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The Ottawa Performance Evaluation Flight has come and gone and looking over the results I feel that we have some very interesting data.

Please note that the purpose of the event was not to see who has the fastest airplane. The primary goal was to spice up our fly-in a little bit and take the opportunity to record the performance of several aircraft under the exact same conditions. With this data at hand we can more accurately make judgments as to which modifications and/or equipment works the best. A safe event was our highest priority and I am happy to report that there were no safety problems. This is a tribute to each of the pilots that participated in the event.

Participants were asked to run the course in a fashion that was comfortable to them and record key data during the cruise portion of the course. Some guys ran their planes harder than others did. I ran mine slightly harder than my normal cruise but not full throttle. It is important to take note of the standing start. This obviously hurt the overall event speed but was the safest method to start the event. The course that all participants followed was a triangular shaped route of 60 statute miles. The event was run at 1:30 p.m., the temperature was 89 degrees, the air was somewhat bumpy and it was so humid you could cut the air with a knife. Well, it felt pretty humid to me. Everyone started from a standing start on the runway. Time was started when the wheels started rolling. After takeoff all participants climbed to 2500' MSL and flew the remainder of the course at this altitude. Each turn point was located over an airport and each pilot was asked to make the turn to the outside and around the airport. The finish was flown at 2500' MSL over the Ottawa airport. Time was stopped when each plane was directly overhead.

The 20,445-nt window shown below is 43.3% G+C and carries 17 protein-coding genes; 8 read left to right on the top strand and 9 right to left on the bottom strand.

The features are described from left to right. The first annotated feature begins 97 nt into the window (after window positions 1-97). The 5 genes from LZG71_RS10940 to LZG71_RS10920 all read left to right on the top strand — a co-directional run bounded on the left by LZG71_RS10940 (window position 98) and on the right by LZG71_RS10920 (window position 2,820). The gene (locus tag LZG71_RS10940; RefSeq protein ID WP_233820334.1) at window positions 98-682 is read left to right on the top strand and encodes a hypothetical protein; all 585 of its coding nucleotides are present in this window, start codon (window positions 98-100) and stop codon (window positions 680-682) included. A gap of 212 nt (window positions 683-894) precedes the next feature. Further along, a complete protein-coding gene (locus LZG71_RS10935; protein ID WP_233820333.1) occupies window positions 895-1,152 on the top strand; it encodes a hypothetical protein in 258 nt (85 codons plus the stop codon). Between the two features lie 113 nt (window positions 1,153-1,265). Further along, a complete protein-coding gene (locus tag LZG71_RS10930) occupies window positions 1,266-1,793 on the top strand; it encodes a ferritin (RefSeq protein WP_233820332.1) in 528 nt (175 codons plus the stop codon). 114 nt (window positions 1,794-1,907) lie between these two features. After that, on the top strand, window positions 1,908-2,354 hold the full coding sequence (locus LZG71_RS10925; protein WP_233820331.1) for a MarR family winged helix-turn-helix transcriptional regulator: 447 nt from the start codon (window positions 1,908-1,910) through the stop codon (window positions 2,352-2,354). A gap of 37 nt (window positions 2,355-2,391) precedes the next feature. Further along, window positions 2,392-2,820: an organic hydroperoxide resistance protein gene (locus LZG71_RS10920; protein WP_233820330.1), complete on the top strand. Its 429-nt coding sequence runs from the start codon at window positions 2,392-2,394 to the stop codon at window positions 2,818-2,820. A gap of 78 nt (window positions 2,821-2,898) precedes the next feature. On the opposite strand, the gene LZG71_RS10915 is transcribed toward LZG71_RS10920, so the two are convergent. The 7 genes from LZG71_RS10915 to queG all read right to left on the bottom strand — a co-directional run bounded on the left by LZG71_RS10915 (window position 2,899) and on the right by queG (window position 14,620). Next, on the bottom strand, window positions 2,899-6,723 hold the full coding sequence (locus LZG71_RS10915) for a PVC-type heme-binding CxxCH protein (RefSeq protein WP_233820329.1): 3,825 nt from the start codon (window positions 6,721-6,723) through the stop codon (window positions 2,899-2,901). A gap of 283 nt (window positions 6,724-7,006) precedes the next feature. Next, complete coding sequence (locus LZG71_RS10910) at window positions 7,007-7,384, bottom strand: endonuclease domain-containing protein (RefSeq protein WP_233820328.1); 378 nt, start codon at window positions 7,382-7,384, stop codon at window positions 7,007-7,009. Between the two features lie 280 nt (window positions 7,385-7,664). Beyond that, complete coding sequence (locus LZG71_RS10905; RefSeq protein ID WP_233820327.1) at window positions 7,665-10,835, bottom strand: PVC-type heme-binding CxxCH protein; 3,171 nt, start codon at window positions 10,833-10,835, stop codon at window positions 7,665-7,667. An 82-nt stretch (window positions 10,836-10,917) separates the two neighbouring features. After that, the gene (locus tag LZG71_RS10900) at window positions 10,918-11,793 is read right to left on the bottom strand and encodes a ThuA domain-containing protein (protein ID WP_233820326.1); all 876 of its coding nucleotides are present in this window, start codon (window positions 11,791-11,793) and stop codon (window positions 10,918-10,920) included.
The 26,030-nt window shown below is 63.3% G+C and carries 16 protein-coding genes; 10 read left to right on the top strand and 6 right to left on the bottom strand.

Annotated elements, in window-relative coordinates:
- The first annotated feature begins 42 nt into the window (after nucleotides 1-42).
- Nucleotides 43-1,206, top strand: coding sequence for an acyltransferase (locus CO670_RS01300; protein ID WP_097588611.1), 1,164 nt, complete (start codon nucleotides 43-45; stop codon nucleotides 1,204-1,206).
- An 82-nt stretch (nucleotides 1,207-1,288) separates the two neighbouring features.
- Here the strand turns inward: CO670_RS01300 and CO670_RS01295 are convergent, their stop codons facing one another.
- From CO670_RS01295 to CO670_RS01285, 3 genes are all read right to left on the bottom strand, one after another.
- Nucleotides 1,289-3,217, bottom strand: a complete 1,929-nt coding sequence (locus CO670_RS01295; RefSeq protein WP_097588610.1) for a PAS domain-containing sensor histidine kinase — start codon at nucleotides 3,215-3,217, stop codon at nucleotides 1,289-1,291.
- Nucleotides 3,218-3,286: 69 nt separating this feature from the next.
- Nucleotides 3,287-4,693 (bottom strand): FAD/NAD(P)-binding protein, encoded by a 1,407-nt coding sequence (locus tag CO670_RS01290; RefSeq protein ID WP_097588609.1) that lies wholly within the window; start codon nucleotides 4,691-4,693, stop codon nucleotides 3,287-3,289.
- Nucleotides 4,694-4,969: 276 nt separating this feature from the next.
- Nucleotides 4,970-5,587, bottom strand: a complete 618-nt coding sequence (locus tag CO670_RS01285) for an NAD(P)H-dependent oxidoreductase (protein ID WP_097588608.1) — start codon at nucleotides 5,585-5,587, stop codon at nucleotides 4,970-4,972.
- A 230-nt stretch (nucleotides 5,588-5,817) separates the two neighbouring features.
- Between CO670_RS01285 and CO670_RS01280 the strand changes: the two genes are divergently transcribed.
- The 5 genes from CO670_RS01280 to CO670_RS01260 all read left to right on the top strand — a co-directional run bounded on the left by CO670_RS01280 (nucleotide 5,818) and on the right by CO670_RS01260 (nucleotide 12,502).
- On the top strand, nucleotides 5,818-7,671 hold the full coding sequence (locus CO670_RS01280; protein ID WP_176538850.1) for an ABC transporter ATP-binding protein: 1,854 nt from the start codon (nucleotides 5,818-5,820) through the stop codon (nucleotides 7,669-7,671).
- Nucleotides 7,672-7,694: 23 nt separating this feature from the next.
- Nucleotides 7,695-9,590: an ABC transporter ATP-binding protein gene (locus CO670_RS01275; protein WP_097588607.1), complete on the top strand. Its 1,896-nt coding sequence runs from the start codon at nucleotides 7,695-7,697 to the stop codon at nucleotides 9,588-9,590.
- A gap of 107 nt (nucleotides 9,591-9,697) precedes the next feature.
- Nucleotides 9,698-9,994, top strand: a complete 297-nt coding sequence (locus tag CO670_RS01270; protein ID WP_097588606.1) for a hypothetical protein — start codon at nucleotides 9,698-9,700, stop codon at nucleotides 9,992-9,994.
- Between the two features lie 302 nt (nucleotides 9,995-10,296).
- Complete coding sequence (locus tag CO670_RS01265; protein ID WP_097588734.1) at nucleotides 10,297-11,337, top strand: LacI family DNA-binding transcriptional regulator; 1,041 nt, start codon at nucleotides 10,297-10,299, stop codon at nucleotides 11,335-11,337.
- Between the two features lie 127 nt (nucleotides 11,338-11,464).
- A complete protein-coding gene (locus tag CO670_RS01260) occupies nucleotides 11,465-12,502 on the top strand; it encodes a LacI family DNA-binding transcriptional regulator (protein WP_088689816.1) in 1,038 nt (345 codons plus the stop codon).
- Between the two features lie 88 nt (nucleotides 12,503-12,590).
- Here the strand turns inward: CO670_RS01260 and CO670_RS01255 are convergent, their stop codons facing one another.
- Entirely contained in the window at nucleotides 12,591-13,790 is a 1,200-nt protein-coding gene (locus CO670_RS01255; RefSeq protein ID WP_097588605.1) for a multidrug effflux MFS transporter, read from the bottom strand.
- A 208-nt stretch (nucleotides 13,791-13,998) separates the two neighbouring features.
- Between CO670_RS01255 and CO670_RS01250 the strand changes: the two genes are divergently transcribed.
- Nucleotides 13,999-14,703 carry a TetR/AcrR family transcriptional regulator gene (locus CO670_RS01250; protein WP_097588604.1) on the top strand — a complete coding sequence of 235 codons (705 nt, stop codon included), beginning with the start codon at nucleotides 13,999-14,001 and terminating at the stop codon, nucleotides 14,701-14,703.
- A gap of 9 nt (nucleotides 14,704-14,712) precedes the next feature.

The data gathered at this event is presented to you for your own analysis. I have found it extremely entertaining comparing the numbers. We have some very good information on Q200's. Sadly, there is not enough consistency in the remaining aircraft (type, equipment, etc.) to draw many conclusions. I am disappointed at being the only Q2 to run the event. I looked forward to seeing how my bird compared to others of like equipment before my conversion to a Subaru engine.

Terry Crouch did 110 MPH!! I found this very impressive. Way to go Terry!

I want to offer a BIG "Thank You" to all those that participated. You offered your time, aircraft and fuel to help all of us learn more about our planes. Thanks!!

Another BIG "Thank You" to the ground crew. Without Terry Sickler, Gene Knapp, Brian Christian, Alan Thayer, Chip Palmer, Pam Finley and Kris Browne we would not have this valuable data. Thank you very much!

Jon Finley, Bloomington, MN

You can order a PDF or printed copy of Q-talk #65 by using the Q-talk Back Issue Order Page.